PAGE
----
The first goal with clicker training is getting your kitty to associate the clicking sound with a reward. Bring a plate of treats and sit with your pet in a quiet room. Next, press the clicker and toss a treat to your cat. Continue clicking and throwing treats as many times as your cat continues to show interest. If your cat prefers toys over treats, press the clicker and offer the toy. After a few sessions, your cat will start looking at the treat or toy as soon as it hears the clicker.

Once your kitty knows that clicks mean rewards, you must identify the training behavior. Observe your cat during your next training session and when it sits, press the clicker and offer a treat or toy. Your cat will not immediately recognize that their sitting caused the click and reward. Continue observing, and when they sit again, click and reward. It won’t be long before your intelligent kitty realizes that sitting equals reward. Once it has made that connection, you can add the verbal cue “sit” before your cat starts to take a seat and then offer the reward.


2. Use a Target Stick

Woman training a cat
Image Credit: DimaBerlin, Shutterstock

Target sticks are another useful training tool you should have at your disposal. These long and lightweight sticks have a small ball at the end. They are often extendable, too. Target sticks provide a clear signal to move your kitty from one point to another. They’re great for guiding your cat into carriers or backpacks and are useful in training your can tricks like going around objects and agility training.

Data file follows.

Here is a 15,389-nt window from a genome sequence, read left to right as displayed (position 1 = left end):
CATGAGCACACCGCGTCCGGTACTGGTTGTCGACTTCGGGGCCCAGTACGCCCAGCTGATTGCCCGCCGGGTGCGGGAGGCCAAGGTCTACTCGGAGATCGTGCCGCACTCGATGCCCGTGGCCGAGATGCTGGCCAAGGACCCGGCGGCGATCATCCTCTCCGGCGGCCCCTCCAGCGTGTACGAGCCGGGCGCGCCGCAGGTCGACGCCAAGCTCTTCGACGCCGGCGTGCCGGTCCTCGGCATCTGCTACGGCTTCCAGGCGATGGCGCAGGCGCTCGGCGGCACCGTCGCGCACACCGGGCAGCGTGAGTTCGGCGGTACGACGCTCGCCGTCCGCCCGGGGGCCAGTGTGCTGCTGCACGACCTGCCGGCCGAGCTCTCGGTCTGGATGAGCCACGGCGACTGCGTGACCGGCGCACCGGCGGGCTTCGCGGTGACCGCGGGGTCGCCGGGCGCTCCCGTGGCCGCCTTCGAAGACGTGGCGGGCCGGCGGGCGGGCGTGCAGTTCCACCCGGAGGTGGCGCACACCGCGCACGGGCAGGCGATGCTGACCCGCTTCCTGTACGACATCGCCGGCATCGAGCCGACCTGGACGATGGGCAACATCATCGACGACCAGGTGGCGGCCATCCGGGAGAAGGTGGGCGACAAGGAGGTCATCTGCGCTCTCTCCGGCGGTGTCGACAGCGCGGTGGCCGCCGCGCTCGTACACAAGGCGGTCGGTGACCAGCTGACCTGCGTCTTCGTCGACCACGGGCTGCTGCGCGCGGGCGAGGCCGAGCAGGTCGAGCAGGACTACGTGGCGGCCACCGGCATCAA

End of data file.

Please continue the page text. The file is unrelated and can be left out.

When you first introduce your target stick, your cat will likely lean in to sniff it. As soon as you see that nose-to-stick contact, use your clicker to click and then immediately offer a treat. Move the stick around your cat’s face, and as it follows the stick with its eyes and nose, its body may shift into the seated position. Click and offer a treat as soon as its bum hits the ground. Repeat this step several times until your kitty grasps the cue, at which point you can then replace your target stick with your finger.

Once your kitty knows that you expect it to sit when you raise your fingers above its head, add the verbal cue (“sit”) before they begin shifting into the seated position. Give them a treat, reset, and continue these same steps.


3. Choose High-Value Rewards

hand feeding a cat
Image Credit: StockSnap, Pixabay